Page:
ERIC Number: ED131940
Record Type: RIE
Publication Date: 1976-Apr
Reference Count: 0
Social Interchanges in the 2nd and 3rd Years.
Holmberg, M. C.
This study examines the development of cooperative and negative behavior in a setting in which children of varied ages had regular opportunities for social encounters. Subjects were 16 children, half 16-19 months, half 28-32 months. Each child was observed 30 minutes per day for five days. Behaviors were recorded continuously. A narrative written record was made distinguising child and adult interchanges and specifying who initiated the interchanges. Results centered around the following questions: (1) How do children in the middle of their second and third years differ in their social initiations to peers and adults? (2) How does the age of the peer in the dyad affect these developmental findings? (3) How does the course or dynamics of the interchange relate to the age of the child? Behaviors were organized into two broad categories: prosocial and negative. More prosocial than negative social initiations were observed. More negative behaviors were observed toward peers than adults. Older children showed more prosocial than negative behavior to other 2 1/2 year-old peers. Younger children showed no reliable difference in type of behavior initiated to other 1 1/2 year-old peers. In summary, a basic finding was that the other person in the dyad was a critical component in the social system. (MS)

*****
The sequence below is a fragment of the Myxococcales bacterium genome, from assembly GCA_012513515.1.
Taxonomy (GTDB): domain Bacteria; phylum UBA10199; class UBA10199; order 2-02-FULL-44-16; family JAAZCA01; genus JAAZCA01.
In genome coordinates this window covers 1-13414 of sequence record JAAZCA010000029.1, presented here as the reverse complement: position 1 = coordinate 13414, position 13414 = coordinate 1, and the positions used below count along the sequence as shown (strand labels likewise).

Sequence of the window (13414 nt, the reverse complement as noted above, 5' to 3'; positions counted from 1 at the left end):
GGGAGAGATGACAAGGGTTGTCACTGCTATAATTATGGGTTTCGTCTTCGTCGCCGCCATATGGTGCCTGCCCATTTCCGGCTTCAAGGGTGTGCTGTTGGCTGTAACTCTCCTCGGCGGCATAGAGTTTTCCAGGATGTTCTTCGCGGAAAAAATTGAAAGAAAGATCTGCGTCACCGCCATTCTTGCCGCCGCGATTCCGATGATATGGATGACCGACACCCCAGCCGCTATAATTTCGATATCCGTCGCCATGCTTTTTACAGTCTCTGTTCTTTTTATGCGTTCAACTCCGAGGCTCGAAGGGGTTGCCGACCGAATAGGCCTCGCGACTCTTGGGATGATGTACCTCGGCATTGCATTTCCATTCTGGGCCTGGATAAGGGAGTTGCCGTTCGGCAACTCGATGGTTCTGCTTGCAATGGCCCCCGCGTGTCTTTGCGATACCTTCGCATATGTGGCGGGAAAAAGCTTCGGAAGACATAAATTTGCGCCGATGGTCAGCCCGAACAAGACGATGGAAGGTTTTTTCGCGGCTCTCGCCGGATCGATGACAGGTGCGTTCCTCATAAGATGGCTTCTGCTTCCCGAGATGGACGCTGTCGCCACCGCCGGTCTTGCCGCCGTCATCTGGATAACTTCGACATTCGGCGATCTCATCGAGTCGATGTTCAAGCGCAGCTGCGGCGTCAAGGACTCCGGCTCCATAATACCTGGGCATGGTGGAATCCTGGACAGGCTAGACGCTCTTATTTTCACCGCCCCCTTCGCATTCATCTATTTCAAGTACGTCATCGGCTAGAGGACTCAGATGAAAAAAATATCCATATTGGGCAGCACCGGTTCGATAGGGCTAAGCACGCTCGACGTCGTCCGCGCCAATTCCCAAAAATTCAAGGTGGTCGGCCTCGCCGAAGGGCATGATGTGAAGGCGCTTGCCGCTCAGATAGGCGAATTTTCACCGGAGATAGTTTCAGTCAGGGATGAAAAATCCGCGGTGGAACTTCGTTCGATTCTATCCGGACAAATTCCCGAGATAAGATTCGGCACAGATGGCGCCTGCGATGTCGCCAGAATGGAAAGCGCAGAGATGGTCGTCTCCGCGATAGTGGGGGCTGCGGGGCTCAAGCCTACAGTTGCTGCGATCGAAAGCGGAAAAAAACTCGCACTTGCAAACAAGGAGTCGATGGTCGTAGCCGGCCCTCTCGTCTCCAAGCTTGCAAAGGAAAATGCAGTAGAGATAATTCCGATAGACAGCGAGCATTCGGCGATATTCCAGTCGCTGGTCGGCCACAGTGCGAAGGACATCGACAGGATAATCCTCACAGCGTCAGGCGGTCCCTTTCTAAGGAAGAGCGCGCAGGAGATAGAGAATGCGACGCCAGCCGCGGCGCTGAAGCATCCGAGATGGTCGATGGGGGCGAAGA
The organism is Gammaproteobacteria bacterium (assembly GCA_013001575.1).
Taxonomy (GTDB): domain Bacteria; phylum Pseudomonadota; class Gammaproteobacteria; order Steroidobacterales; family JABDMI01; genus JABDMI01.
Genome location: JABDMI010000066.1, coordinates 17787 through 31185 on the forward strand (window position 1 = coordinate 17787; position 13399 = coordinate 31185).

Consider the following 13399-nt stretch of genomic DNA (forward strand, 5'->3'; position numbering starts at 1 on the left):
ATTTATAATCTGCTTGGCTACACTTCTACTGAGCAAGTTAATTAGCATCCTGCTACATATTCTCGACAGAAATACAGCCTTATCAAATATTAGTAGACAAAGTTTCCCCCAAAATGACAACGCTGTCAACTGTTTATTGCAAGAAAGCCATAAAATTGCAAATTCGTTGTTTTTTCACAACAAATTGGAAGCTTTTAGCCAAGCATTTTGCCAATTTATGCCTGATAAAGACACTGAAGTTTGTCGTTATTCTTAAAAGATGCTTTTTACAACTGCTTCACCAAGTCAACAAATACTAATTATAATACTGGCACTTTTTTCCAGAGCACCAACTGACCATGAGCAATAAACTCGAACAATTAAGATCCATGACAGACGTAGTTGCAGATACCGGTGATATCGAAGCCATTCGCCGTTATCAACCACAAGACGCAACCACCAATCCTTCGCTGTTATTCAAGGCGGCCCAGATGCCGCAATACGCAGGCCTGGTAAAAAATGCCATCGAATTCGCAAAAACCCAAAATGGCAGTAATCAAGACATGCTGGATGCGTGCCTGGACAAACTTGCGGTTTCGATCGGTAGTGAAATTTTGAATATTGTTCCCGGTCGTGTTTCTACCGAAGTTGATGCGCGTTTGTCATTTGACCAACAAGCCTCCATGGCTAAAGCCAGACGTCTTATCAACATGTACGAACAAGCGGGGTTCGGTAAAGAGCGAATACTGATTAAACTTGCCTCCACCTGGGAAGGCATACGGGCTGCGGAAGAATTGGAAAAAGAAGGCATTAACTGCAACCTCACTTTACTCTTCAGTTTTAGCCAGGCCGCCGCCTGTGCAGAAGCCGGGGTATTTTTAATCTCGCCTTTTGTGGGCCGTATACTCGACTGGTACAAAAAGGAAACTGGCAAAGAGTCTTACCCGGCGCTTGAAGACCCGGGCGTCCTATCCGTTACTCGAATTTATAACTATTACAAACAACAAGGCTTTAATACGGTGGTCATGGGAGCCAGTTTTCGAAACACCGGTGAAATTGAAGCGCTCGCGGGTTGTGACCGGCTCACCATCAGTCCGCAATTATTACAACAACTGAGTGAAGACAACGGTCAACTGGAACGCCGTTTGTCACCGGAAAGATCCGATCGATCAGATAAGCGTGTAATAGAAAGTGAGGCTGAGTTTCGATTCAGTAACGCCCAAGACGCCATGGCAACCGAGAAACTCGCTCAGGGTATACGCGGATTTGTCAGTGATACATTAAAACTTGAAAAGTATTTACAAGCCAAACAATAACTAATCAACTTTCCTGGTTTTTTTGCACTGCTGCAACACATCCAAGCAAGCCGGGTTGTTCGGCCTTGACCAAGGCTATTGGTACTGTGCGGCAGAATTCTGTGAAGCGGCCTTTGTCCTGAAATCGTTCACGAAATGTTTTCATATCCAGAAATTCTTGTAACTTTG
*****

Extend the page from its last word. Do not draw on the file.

Descriptors: Age Differences, Antisocial Behavior, Behavioral Science Research, Black Youth, Classroom Observation Techniques, Day Care Centers, Infants, Interaction Process Analysis, Low Income, Peer Relationship, Preschool Education, Prosocial Behavior, Rating Scales, Social Behavior, Social Development, Social Relations
Publication Type: Speeches/Meeting Papers
Education Level: N/A
Authoring Institution: N/A
Note: Paper presented at the Biennial Southeastern Conference on Human Development (4th, Nashville, Tennessee, April 15-17, 1976)